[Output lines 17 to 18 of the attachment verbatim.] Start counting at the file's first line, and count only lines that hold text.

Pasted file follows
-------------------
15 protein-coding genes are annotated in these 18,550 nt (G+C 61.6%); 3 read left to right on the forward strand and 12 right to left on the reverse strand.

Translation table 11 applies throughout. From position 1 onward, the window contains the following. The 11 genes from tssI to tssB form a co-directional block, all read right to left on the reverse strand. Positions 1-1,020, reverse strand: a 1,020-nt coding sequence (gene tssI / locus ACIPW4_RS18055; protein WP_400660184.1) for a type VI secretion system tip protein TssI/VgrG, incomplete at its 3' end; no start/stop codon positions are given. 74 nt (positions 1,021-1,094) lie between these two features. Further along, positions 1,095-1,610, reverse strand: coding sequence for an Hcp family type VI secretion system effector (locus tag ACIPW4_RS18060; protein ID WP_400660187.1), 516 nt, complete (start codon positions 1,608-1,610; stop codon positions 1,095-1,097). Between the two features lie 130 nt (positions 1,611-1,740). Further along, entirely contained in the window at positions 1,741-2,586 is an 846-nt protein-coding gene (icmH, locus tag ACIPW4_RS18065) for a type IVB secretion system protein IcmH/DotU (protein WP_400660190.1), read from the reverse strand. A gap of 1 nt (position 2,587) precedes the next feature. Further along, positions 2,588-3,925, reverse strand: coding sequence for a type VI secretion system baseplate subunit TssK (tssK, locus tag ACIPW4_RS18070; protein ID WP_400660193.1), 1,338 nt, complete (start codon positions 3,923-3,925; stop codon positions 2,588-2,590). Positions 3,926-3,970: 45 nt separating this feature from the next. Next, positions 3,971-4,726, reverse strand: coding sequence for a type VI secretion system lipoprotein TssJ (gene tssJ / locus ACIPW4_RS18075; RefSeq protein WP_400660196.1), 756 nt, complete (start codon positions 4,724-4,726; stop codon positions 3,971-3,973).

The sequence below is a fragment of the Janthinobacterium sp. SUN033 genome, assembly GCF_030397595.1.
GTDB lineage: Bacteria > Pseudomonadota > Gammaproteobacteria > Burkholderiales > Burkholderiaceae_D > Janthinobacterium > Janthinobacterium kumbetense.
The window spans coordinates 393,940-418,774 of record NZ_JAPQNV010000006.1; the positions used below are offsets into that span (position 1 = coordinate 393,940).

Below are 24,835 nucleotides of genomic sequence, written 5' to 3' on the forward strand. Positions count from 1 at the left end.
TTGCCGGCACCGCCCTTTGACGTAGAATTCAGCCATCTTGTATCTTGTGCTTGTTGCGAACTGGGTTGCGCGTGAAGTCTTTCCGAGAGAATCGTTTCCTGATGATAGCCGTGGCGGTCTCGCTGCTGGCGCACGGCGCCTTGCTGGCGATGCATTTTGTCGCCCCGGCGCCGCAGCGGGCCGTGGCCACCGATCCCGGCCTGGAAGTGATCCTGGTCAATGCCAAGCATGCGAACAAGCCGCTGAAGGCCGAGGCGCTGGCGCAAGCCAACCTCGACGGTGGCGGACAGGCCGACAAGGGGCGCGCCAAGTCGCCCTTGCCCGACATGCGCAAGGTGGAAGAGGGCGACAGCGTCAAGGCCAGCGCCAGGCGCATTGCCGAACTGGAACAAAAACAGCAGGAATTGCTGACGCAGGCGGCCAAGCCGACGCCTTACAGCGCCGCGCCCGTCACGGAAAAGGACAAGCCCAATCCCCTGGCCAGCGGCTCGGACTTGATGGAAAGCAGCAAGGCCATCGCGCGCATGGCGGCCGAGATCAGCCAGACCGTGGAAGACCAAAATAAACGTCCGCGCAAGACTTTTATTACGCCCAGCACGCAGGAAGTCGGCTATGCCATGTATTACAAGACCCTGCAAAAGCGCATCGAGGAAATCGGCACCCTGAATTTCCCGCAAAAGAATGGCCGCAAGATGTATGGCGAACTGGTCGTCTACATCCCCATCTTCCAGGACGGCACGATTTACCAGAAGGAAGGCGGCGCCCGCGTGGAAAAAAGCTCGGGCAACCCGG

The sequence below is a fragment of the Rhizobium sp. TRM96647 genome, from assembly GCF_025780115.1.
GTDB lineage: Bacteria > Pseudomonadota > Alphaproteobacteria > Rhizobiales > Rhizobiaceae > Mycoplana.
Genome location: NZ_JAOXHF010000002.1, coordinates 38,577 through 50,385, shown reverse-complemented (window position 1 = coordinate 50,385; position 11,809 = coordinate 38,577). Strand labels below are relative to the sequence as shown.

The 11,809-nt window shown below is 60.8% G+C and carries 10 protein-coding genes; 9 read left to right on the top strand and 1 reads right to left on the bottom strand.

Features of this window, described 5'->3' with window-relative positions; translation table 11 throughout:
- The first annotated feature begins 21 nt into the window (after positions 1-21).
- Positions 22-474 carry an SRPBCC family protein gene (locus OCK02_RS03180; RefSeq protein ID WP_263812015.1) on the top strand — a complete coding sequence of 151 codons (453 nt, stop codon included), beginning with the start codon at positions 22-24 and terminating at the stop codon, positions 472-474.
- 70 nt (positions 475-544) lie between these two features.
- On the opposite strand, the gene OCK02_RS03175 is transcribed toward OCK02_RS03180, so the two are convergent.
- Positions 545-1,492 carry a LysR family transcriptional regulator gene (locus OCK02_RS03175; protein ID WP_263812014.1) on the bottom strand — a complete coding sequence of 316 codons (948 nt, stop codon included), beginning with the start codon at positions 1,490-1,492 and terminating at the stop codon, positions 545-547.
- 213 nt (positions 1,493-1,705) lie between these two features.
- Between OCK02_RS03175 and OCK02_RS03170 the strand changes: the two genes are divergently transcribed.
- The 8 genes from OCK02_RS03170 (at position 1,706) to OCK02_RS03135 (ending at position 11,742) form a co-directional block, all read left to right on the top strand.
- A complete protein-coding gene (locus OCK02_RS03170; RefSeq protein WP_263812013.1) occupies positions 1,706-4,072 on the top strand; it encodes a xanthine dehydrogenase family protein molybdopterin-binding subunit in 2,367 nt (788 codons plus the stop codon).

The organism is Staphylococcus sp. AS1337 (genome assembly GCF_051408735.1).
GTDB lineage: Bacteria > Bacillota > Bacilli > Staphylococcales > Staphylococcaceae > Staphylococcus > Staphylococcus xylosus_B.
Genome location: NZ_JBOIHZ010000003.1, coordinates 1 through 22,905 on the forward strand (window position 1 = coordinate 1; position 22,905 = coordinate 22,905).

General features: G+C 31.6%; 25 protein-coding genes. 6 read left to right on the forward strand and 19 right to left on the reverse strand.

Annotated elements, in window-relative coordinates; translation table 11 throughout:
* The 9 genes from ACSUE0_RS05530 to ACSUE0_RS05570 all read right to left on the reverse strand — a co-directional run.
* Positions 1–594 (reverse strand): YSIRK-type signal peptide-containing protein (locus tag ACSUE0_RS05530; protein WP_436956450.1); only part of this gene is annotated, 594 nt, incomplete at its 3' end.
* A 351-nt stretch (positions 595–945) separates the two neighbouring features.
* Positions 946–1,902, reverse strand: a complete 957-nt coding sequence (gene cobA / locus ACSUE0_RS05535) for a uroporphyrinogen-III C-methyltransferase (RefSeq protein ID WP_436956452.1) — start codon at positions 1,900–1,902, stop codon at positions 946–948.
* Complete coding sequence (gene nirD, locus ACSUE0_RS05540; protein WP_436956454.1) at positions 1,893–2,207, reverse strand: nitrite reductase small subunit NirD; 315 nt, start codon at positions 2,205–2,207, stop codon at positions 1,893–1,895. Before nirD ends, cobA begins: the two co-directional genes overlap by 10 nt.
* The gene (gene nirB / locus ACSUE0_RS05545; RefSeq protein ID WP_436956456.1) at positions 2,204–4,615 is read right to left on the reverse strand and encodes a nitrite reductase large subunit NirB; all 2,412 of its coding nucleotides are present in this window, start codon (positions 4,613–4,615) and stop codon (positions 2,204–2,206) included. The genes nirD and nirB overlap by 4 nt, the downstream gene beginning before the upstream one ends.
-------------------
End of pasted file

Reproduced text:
- Positions 545-1,492 carry a LysR family transcriptional regulator gene (locus OCK02_RS03175; protein ID WP_263812014.1) on the bottom strand — a complete coding sequence of 316 codons (948 nt, stop codon included), beginning with the start codon at positions 1,490-1,492 and terminating at the stop codon, positions 545-547.
- 213 nt (positions 1,493-1,705) lie between these two features.